Any dwelling that suits a rabbit will work perfectly for your guinea pig. Remember that when buying or making a dwelling that it be as roomy and durable as possible, is resistant to water and dampness, and is constructed in a fashion that makes it easy to clean.
Guinea pigs are susceptible to illness arising from wet conditions so ensure that the outside dwelling is protected from rain.
Sawdust from untreated wood is a good ground material as it absorbs waste. Not as good but still suitable, wood shavings are a less absorbent choice. Straw is lacklustre; it contains hardly any feeding benefits and the sharp fronds can accidentally damage ears and eyes. A messy though snug alternative is shredded paper. A more desirable but expensive option, granulated paper provides an even, padded covering.
The best ground material of all is, without a doubt, hay. It provides ample softness, warmth, and is a rich food source. Hay needs to be fresh and free of mould. Place handfuls of hay throughout the dwelling, including the sleeping area, and replace old hay regularly, at least twice a week.
All guinea pigs are herbivorous and as such enjoy eating a wide variety of vegetable matter. So in their feeding habits, guinea pigs have much in common with rabbits. The main diet can be split between dry foods (oats, bran, maize, wheat) and soft foods (plants, vegetables, fruits). Good dry foods include bread, toast, plain biscuits, crakers, pastry and commercially available guinea pig pellets. As for soft foods, suitable types include oranges, apples, strawberries, tomatoes, berries, broccoli, celery, potatoes, grasses, hay, dandelion, clover and chickweed. Be careful not to inadvertantly choose any poisonous plants.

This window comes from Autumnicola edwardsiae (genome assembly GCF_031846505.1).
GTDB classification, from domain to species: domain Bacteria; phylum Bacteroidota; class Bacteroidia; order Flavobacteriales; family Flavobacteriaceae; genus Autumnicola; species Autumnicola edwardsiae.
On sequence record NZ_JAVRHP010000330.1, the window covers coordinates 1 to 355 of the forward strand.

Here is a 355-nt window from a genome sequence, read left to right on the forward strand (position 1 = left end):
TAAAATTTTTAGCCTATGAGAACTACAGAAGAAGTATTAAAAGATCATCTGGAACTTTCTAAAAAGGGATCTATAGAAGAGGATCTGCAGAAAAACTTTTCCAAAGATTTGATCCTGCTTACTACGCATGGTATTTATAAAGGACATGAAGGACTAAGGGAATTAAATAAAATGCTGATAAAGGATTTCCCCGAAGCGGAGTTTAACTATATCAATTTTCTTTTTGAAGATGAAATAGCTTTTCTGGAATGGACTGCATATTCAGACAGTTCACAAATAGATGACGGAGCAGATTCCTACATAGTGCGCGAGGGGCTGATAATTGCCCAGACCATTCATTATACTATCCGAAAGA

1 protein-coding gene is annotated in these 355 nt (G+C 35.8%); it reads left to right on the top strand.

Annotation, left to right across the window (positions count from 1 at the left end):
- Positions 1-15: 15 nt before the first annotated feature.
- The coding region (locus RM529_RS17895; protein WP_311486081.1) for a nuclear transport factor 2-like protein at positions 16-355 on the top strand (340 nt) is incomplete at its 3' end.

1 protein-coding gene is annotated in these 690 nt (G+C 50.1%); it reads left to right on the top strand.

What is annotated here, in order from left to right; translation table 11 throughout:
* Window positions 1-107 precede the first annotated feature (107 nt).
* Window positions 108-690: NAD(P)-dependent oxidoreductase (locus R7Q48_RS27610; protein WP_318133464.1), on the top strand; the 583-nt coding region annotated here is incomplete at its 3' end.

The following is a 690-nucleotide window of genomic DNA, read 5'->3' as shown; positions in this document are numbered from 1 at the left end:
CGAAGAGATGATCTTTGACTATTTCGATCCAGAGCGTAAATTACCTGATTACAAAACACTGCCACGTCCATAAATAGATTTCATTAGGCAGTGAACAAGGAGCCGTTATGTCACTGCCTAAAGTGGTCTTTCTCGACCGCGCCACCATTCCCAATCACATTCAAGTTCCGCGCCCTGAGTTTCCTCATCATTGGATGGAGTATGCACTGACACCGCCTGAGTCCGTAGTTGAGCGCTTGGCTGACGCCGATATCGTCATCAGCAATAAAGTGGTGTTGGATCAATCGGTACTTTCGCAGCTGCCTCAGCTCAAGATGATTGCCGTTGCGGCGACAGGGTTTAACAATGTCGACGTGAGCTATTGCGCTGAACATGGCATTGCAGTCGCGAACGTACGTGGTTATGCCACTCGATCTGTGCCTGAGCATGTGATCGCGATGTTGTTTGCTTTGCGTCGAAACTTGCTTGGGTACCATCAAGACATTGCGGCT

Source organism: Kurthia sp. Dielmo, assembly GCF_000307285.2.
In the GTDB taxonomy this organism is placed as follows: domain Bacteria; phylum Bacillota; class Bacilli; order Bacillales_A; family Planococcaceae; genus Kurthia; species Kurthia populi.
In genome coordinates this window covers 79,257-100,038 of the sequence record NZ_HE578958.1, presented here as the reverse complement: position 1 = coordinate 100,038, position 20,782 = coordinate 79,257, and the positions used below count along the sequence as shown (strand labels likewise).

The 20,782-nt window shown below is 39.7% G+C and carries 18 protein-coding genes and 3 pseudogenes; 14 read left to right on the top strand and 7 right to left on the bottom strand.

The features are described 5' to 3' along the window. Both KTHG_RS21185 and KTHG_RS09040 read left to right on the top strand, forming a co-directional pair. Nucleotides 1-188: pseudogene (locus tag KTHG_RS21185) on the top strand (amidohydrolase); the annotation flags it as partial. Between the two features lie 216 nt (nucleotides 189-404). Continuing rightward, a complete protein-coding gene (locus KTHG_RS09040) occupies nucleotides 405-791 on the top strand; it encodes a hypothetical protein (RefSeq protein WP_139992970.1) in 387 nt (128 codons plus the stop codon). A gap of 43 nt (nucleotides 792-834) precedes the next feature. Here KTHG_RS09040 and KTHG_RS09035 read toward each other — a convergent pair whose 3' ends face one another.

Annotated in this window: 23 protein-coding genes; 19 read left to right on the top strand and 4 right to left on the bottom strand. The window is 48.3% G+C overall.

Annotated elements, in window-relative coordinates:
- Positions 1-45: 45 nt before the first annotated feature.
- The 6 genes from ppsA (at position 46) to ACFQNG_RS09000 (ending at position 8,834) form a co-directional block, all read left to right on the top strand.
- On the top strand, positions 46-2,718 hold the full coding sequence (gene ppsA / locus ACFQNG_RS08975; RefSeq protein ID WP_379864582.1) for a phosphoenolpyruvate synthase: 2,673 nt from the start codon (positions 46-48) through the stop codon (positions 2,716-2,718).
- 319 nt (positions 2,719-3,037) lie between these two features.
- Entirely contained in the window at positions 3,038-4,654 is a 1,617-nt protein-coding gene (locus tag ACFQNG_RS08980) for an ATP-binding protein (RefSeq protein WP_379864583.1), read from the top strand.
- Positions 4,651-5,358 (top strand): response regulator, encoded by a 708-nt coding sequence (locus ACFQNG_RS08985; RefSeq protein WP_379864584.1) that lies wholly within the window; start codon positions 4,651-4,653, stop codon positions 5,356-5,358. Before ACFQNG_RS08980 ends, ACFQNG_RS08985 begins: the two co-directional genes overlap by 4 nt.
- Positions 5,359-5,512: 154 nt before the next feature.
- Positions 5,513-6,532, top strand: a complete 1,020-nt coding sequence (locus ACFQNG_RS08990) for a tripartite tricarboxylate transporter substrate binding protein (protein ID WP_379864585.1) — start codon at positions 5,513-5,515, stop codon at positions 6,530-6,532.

Select heavy dishes, one each for dry and soft foods, that won''t tip over easily.
Water should be supplied from an automatic dispenser. This is usually an inverted bottle with a tube protruding from it. Check the dispenser during extremely cold weather as the ball mechanism might become frozen, blocking the water''s release.
A brief, daily cleaning of the dwelling is recommended to avoid contamination. Remove uneaten foods and clean all feeding dishes. A full clean and wash of the area should occur once a week to minimise all bacterial and parasitic threats. Rinse with plenty of water afterward to remove any traces of disinfectant or other cleaning chemicals.
The sudden onset of any unusual behaviour or lack of appetite may be serious; always consult a vet first if you are unsure.
Disease is often spread by handling; so attentive owners should get into the habit of washing their hands afterward as a preventitive measure.
Good hygiene also extends to the cleanliness of the pet itself. Regular brushing, for long-haired breeds, and the occasional bath in warm water will maintain the animal''s appearance and well being.
A guinea pig will be able to ward off most minor ailments if it is robust and healthy. The key to prolonged health and fitness starts with the availability of fresh, nutritious food. Never leave decaying food in a hutch or dwelling, and always thoroughly wash all vegetable matter beforehand.
Regular inspection is a good idea. Treat any cuts or abrasions immediately with the correct ointment or powder. Contact a registered vet straight away should any of the following be apparent: runny nose, weeping eyes, breathing difficulty, lethargy, skin rashes, or evidence of blood in any excrement.
In a collection of guinea pigs, should one become sick, isolate it from the others without hesitation until the problem is diagnosed and treated, thus preventing an epidemic from spreading throughout the entire living area.